Making the Quantum Leap

W.R. Clement, noted writer, software developer and policy analyst, explains how connections and important shifts in thinking serve to uncover why social changes occurred as they did in the past.

by / November 11, 2005
Several years ago -- 1998 to be exact -- W.R. Clement published a book that never quite achieved the fanfare and popularity of works by futurists like Alvin Toffler or John Naisbitt. Yet in 50 years' time, while other bestselling explanations of our era will likely seem quaint and myopic, Clement's book, Quantum Jump: A Survival Guide for the New Renaissance, just might be the one that holds up. It could well be the most accurate analysis of the social transformation during the first half of the 21st century -- or at least the underpinnings of this transformation.

Among other things, Clement has been a military intelligence officer, a software developer and a career policy analyst for the Canadian government. In the 1970s, when our new age was still called a communications revolution, Clement was conducting studies for Canada to see if that revolution was significant enough to pay serious attention to. His conclusion even back then? It was.

After retiring from government consulting -- having dealt with everything from foreign affairs to technology -- he used his background and skills to dig deeply into events happening beneath our society's surface. The result was Quantum Jump, a book that took Clement eight years to write.

To date, Clement's work apparently has had the most impact at the top of the corporate world. Bank and high-tech corporate leaders have sought him out for his insights, and many have become his friends. In some ways, he employs an intelligence officer's approach to analysis -- the discernment of connections and important shifts in thinking that serve to uncover why past social changes occurred as they did. From this, he presents a clearer picture of what is happening today. "I needed a big canvas to lay it out so people could see it," he explained.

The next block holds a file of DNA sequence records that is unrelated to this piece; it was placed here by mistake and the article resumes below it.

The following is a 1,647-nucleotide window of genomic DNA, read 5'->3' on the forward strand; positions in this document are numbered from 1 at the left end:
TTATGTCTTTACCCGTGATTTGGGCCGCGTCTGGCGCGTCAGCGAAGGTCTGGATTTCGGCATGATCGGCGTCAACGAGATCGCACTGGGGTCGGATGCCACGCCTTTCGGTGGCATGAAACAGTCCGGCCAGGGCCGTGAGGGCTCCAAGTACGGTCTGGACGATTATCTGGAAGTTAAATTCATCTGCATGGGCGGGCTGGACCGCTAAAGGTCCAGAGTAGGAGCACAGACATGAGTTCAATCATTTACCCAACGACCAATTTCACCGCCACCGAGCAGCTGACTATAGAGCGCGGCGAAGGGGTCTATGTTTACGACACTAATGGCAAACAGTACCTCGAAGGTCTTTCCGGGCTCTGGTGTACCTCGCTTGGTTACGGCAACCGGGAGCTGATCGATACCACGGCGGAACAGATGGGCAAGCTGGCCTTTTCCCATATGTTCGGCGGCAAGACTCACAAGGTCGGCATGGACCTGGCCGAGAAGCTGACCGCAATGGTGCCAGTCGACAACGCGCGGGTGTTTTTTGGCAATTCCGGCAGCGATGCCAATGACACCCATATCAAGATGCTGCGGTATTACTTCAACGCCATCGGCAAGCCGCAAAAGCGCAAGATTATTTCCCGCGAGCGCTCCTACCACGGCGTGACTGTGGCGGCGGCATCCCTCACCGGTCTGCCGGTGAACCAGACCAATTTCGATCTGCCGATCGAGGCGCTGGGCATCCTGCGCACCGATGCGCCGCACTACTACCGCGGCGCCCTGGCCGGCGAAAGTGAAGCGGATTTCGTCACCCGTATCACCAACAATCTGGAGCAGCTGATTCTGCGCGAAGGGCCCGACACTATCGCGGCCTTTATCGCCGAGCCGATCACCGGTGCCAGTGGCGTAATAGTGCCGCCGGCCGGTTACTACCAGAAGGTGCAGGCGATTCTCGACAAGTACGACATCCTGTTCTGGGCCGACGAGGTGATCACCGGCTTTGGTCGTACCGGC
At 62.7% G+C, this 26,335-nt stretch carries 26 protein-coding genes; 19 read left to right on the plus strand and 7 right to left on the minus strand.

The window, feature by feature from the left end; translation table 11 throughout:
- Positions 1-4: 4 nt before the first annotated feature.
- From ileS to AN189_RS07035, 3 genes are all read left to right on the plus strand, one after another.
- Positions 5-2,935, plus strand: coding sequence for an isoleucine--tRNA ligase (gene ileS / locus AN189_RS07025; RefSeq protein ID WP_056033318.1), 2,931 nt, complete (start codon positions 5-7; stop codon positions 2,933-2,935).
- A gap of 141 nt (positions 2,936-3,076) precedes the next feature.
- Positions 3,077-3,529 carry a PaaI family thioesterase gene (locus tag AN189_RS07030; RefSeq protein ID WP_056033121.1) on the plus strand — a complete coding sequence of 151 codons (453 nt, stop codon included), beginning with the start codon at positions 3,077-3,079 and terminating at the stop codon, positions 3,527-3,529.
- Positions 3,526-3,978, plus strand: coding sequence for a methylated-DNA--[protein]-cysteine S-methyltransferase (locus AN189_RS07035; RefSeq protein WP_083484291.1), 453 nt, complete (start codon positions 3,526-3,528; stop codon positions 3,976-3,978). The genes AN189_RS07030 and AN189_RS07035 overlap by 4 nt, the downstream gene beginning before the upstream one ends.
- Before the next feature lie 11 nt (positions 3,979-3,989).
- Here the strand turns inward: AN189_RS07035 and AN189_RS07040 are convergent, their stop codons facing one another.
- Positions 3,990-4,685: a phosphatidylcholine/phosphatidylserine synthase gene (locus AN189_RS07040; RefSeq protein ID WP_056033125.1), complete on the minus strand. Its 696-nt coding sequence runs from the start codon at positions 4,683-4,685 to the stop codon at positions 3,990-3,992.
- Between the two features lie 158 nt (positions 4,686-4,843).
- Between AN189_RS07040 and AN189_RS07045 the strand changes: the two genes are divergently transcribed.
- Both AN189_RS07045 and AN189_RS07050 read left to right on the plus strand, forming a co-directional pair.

That canvas embraces key events through 500 years of history, as well as significant recent developments such as the end of the Cold War, conflicts with fundamental Islam -- written well before 9/11 -- and globalization.

Past efforts to explain the "information revolution" have usually looked back at the Industrial Revolution for comparison. Clement maintains, however, that we are actually experiencing an era shift, as opposed to a mere age transition such as moving to the mercantile age or the Industrial Age.

A new era, as he sees it, is a time when the worldview -- the level of abstraction -- of a preceding era can no longer apply any more Band-Aids. "When I talk about a 'raised level of abstraction,' I mean a significant leap in our understanding of the forces driving the universe," he explained. "This 'quantum jump' is so profound that it casts doubt on most, if not all, of our past assumptions about how the world is organized. This results in a complete shift in the course of human events, and we can no longer treat the future as an orderly extrapolation of the present.